Shadowed: Chapter 15, Part 2: Felicia Hates

Felicia Thompson hated working late, but that was nothing compared to risking her life to join the resistance.

“Of course, all that was nothing compared to losing her son 48 hours ago.”

Oh wait, Felicia doesn’t actually say that.

For years she had thought working for Paul Stepola in a high-security-clearance job in the Chicago bureau of the NPO was the very definition of stress.

“Then her son died, and she truly learned the very definition of stress.”

Oh wait, Felicia doesn’t say that, either.

Okay, so she does have this to say:

Losing a son—a bright, beautiful, overachieving, in-love twenty-seven-year-old—had doubled her over with grief.

Though not so much that she hasn’t stayed at work almost from the moment it happened.

When was Felicia so doubled over with grief that she couldn’t answer Paul’s phone calls, or call him herself?  Or do his dirty work for him?

To top it all off, Sensitive Felicia is afraid her husband, a middle school teacher named Cletus, will commit suicide, he is so grief-stricken.

But she’s still at work.  But don’t worry, she calls Cletus to tell him that she’ll be home in only a few hours.  So you can see how devoted to her family she really is.

And in between doing Paul’s dirty work for him, she’s been pestering him on how to convert.  Because now that God has shown himself real by murdering her son, she wants to make sure she ends up where her son isn’t, and be able to worship the being that murdered her son, ASAP.

What a great mom.

Paul, in a odd little surge of foresight, has left a secret file at work, just in case he ever can’t make it into work but still wants to instruct a coworker on how to convert.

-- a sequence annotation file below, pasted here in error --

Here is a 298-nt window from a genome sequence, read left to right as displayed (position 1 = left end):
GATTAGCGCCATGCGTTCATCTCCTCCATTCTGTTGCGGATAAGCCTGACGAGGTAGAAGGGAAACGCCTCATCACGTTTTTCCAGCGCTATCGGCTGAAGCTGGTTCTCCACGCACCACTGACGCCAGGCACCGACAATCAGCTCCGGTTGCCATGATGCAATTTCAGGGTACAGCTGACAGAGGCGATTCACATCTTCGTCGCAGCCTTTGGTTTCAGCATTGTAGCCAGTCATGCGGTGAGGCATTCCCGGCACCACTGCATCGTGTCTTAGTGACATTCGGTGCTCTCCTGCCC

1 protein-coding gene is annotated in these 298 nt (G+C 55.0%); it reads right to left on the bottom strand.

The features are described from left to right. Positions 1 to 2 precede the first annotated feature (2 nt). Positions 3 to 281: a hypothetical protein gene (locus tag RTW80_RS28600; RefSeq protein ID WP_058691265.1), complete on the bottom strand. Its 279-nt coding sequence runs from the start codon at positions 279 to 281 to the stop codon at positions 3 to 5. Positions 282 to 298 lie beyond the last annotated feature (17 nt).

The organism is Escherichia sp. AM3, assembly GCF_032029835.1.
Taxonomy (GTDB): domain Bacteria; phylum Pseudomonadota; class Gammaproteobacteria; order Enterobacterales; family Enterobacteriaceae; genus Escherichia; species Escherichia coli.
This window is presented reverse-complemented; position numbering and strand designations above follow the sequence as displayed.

Of course, I suppose Paul could just tell Felicia over the skull phone, but I guess he doesn’t feel like it.  Instead, he leaves her a skull phone message to tell her how to find it.

“It appears to be random notes about the crazy believers,” his message said, “but it is a prescription for receiving Christ.”

This prescription is a short three paragraphs, condescendingly ending with this:

People “receive” Christ by what they call the A-B-C Method.  Accepting this truth.  Believing in God and Jesus and what he did on their behalf—dying on the cross for the their sin [sic].  And Confessing this, or telling someone else.

I get that this ABC thing is a Thing, but that doesn’t make it any less silly.

(Although there seems to be some disagreement on what the A, B, and C should stand for.  This site, for example, has the A as Admit and the C as Consider.  (And they have a D… for Do.))

The transaction, as some like to call it, happens when they acknowledge this in prayer—that they are sinners, need God’s forgiveness, and receive it and Him.

Transaction alert!

And I’m sorry to keep harping on this, but it seems to me that it’s God that has just committed the truly unforgiveable sin, by offing all those men, little boys, and little babies.

Reading this file in her car (Sorry, Suicidal Cletus, I guess you’ll just have to wait a bit longer to see the mother of your dead son!), Felicia admit to herself that she had always really believed in God, “until it had been all but shamed out of her in elementary school.”

Really?  The same elementary schools where “God was simply never mentioned“?  Okay.

Felicia checked her rearview mirror [she has pulled into a random parking lot].  The last thing she wanted was to attract attention, particularly of a cop.  How would she explain sitting there in the dark, reading a top-level-security-clearance federal file by the tiny car ceiling light, and weeping?

Well, first of all, I can only imagine the cops have more important things to do right now.  There are (respectfully) naked, dead corpses and stolen cars to deal with, after all!

Secondly, I can only imagine that that two days after the incident, the sight of people breaking down and weeping in public would be an all-too-common sight, and not something that would shock anyone, let alone a cop.

Finally, how would the cop or anyone else know, just by looking, the clearance level of the paper Felicia is reading?

Gotta love the priorities of our newest (almost) RTC!

Felicia further reflects on how she doesn’t really want to go home (even though her son didn’t die at home, but at his own home, in his fiancée’s arms).  This is a sentiment that strikes me as understandable, but still self-serving in the way it always feels self-serving to me when people claim, “Oh, I hate hospitals!” or “I hate funerals!”  Because the rest of us love them so much.  You may not want to go home, Felicia, but your son is dead and your husband needs you.  Get your ass home and quit stalling!